# Horizon size of a photon in a matter dominated universe

1. Jun 11, 2013

### nSlavingBlair

1. The problem statement, all variables and given/known data

The maximum proper distance a photon can travel in the interval (0,t) is given by the horizon size

h(t) = R(t) ∫0t dt' / R(t')

Show that, for a matter dominated universe

h(z) = H0-1(1+z)-1(Ω-1)-1/2cos-1(1-2(Ω-1)/(Ω(1+z))) for Ω>1
= 2H0-1(1+z)-3/2 for Ω=1
= H0-1(1+z)-1(Ω-1)-1/2cosh-1(1+2(Ω-1)/(Ω(1+z))) for Ω<1

Also show that dH ≈ 3H0-1Ω0-1/2(1+z)-3/2 for (1+z)>>Ω-1

2. Relevant equations

As is a matter dominated universe, can assume:
Ωm = 1, Ωr = 0, Ωλ = 0

dH(z) = c H0-1((1-Ω)(1+z)2m(1+z)3)-1/2

dt = -dH(z)dz/(c(1+z))

cosh(ix) = cos(x)

cosh(x) = (ex+e-x)/2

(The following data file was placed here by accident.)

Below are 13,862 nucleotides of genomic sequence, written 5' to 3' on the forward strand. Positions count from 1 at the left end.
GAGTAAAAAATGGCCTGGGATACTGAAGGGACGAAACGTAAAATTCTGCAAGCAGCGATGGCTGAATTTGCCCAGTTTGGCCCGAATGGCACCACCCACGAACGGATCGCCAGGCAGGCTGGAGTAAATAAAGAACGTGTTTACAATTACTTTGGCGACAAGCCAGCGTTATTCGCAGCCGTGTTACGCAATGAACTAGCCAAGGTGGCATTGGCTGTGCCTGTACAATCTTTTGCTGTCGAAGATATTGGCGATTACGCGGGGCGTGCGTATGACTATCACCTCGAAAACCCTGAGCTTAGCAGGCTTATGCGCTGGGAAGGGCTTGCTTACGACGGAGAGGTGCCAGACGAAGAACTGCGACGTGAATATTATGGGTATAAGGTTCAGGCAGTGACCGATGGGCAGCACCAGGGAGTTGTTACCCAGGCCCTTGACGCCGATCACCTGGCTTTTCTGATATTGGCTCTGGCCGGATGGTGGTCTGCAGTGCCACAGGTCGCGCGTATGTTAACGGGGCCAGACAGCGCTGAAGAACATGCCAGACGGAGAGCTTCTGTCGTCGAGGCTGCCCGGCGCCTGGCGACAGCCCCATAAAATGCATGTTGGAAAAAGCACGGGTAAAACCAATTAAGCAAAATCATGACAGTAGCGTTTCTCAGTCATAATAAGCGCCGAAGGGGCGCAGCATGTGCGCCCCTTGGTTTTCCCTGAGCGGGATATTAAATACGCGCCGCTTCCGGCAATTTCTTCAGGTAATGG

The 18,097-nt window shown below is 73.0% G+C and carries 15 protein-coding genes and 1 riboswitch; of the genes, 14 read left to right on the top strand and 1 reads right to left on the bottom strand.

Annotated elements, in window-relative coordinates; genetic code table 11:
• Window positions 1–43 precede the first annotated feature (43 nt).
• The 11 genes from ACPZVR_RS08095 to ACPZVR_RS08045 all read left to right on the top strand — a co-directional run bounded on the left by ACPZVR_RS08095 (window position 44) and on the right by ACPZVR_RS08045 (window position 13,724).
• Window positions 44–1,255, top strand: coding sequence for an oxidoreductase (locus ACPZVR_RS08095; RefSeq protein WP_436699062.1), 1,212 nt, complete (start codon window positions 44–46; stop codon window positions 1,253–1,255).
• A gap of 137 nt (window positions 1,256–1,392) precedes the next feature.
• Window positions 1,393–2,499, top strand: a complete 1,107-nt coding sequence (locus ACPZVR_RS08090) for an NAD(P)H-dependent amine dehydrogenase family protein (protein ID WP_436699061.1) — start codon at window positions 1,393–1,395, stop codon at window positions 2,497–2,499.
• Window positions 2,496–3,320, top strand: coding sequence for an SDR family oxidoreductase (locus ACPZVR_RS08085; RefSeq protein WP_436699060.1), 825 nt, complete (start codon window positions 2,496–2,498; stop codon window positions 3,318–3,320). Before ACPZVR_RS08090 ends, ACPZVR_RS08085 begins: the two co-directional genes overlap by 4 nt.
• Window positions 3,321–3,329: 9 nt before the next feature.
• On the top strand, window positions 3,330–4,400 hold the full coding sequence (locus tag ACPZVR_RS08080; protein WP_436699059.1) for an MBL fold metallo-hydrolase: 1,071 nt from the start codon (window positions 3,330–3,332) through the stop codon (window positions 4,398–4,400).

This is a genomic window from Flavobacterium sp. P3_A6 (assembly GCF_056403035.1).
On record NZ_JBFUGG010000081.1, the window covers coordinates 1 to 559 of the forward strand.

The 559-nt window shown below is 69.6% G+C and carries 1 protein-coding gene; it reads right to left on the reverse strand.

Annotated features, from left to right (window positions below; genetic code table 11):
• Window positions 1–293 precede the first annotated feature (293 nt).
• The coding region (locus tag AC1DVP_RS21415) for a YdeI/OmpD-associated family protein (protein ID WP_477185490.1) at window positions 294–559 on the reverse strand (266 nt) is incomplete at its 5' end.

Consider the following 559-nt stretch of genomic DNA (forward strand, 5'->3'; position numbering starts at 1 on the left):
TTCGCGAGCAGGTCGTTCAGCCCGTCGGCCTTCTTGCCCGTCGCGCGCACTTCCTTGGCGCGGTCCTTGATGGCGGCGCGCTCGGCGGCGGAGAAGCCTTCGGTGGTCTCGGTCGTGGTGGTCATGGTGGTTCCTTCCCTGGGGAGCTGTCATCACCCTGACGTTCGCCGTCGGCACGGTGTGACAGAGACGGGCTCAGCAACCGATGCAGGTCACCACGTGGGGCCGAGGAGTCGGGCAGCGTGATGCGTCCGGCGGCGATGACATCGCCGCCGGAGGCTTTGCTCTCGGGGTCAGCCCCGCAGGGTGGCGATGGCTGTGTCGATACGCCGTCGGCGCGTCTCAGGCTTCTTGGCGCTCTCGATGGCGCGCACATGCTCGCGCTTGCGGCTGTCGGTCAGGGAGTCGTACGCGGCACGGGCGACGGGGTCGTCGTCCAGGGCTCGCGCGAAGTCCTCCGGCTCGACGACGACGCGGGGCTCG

3. The attempt at a solution

For the Ω=1 case, which seems to me as if it should be the simplest, my main problem seems to be with the R(t'). I don't really know how I'm supposed to integrate that! Anyway, this is what I've tried thus far:

dH(z) = c H0-1(1+z)-3/2

0t dt = -H0-1z (1+z)-5/2
= 2(1+z)-3/2/(3H0)

problem is I haven't taken into consideration R(t') as I really don't know how. I know R(t0)/R(te) = z+1 but I don't think that can be used here. And even if it was I end up with:

h(z) = 2H0-1 (1+z)-1/2

which is wrong anyway.

At this point in time I'm only trying to get this part of the question out, as I believe it will make the other parts easier.

If you have any ideas on what I'm doing wrong or what I seem to be missing, that would be greatly appreciated.

Cheers,
nSlavingBlair

2. Jun 11, 2013

### clamtrox

Did you remember the extra factor of a in the front of the integral?

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